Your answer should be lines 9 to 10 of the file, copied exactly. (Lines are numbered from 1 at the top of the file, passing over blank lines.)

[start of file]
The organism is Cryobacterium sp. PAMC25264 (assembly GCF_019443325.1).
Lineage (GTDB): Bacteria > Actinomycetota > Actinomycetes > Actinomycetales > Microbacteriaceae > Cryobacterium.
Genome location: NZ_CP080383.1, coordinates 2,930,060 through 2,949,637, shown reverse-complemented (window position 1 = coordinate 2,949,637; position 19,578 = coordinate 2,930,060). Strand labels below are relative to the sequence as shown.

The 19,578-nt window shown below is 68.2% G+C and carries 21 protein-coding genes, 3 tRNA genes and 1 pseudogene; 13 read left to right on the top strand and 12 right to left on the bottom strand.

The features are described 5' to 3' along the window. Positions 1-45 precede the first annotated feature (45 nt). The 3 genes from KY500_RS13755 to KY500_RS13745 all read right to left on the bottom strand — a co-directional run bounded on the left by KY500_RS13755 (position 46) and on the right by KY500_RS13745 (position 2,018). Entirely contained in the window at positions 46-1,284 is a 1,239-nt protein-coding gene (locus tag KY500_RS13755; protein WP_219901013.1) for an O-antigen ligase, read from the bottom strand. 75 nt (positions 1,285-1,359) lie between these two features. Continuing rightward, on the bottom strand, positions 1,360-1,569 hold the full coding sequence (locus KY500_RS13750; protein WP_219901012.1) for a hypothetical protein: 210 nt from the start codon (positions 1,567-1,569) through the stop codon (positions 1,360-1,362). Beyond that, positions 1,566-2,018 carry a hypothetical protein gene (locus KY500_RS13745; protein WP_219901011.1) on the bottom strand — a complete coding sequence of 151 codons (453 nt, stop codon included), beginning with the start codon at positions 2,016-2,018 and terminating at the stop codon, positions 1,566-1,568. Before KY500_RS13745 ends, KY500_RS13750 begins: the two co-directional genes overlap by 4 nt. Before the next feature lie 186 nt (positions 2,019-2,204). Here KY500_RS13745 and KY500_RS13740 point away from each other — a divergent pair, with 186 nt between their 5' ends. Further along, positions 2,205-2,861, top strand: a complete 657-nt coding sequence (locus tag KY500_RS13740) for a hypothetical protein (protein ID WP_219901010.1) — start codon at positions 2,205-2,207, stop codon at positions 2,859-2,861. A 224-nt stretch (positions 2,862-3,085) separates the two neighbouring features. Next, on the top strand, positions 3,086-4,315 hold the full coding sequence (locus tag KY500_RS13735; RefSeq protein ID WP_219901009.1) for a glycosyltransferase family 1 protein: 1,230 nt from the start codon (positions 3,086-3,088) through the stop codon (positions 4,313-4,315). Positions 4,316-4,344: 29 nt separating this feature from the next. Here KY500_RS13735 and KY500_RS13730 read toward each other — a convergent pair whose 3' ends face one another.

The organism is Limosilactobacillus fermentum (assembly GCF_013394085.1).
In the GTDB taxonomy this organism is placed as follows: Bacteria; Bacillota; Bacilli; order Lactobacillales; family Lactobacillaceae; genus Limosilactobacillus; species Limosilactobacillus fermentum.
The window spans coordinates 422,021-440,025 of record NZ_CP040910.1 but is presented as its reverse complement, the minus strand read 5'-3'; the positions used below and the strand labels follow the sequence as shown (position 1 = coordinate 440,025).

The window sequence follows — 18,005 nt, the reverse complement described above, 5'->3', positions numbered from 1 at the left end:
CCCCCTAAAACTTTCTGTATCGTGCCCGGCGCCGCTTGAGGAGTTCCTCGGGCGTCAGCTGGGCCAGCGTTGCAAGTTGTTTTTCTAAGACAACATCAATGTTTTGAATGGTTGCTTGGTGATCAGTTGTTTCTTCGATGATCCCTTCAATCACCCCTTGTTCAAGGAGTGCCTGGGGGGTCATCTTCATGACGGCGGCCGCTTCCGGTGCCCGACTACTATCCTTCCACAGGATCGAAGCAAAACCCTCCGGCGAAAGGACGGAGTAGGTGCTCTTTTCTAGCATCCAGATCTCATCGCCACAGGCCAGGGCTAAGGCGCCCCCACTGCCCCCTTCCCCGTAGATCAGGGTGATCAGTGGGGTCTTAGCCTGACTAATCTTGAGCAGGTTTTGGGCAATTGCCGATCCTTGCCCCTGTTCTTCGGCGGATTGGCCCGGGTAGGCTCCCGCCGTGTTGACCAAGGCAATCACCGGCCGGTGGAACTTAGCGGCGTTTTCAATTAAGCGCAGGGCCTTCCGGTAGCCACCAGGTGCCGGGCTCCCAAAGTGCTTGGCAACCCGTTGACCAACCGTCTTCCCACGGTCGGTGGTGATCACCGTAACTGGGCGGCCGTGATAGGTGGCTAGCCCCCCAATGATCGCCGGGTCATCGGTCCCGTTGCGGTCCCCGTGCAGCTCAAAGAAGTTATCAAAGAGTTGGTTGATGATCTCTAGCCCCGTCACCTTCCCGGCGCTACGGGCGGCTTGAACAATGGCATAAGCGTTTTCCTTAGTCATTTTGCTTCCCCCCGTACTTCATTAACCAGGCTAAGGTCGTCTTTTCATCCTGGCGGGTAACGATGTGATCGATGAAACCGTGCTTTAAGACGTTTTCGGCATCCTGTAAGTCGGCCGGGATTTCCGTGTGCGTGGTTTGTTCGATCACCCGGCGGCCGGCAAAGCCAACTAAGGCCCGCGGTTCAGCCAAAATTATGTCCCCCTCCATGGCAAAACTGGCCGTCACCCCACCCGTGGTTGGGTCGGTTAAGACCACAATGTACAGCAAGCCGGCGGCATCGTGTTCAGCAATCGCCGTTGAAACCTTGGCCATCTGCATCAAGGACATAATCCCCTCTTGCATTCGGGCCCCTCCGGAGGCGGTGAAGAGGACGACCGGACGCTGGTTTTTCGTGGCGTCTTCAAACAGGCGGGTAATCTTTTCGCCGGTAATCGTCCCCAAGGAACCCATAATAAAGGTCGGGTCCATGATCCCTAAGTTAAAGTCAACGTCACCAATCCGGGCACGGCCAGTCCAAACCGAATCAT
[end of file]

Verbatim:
The window sequence follows — 18,005 nt, the reverse complement described above, 5'->3', positions numbered from 1 at the left end:
CCCCCTAAAACTTTCTGTATCGTGCCCGGCGCCGCTTGAGGAGTTCCTCGGGCGTCAGCTGGGCCAGCGTTGCAAGTTGTTTTTCTAAGACAACATCAATGTTTTGAATGGTTGCTTGGTGATCAGTTGTTTCTTCGATGATCCCTTCAATCACCCCTTGTTCAAGGAGTGCCTGGGGGGTCATCTTCATGACGGCGGCCGCTTCCGGTGCCCGACTACTATCCTTCCACAGGATCGAAGCAAAACCCTCCGGCGAAAGGACGGAGTAGGTGCTCTTTTCTAGCATCCAGATCTCATCGCCACAGGCCAGGGCTAAGGCGCCCCCACTGCCCCCTTCCCCGTAGATCAGGGTGATCAGTGGGGTCTTAGCCTGACTAATCTTGAGCAGGTTTTGGGCAATTGCCGATCCTTGCCCCTGTTCTTCGGCGGATTGGCCCGGGTAGGCTCCCGCCGTGTTGACCAAGGCAATCACCGGCCGGTGGAACTTAGCGGCGTTTTCAATTAAGCGCAGGGCCTTCCGGTAGCCACCAGGTGCCGGGCTCCCAAAGTGCTTGGCAACCCGTTGACCAACCGTCTTCCCACGGTCGGTGGTGATCACCGTAACTGGGCGGCCGTGATAGGTGGCTAGCCCCCCAATGATCGCCGGGTCATCGGTCCCGTTGCGGTCCCCGTGCAGCTCAAAGAAGTTATCAAAGAGTTGGTTGATGATCTCTAGCCCCGTCACCTTCCCGGCGCTACGGGCGGCTTGAACAATGGCATAAGCGTTTTCCTTAGTCATTTTGCTTCCCCCCGTACTTCATTAACCAGGCTAAGGTCGTCTTTTCATCCTGGCGGGTAACGATGTGATCGATGAAACCGTGCTTTAAGACGTTTTCGGCATCCTGTAAGTCGGCCGGGATTTCCGTGTGCGTGGTTTGTTCGATCACCCGGCGGCCGGCAAAGCCAACTAAGGCCCGCGGTTCAGCCAAAATTATGTCCCCCTCCATGGCAAAACTGGCCGTCACCCCACCCGTGGTTGGGTCGGTTAAGACCACAATGTACAGCAAGCCGGCGGCATCGTGTTCAGCAATCGCCGTTGAAACCTTGGCCATCTGCATCAAGGACATAATCCCCTCTTGCATTCGGGCCCCTCCGGAGGCGGTGAAGAGGACGACCGGACGCTGGTTTTTCGTGGCGTCTTCAAACAGGCGGGTAATCTTTTCGCCGGTAATCGTCCCCAAGGAACCCATAATAAAGGTCGGGTCCATGATCCCTAAGTTAAAGTCAACGTCACCAATCCGGGCACGGCCAGTCCAAACCGAATCAT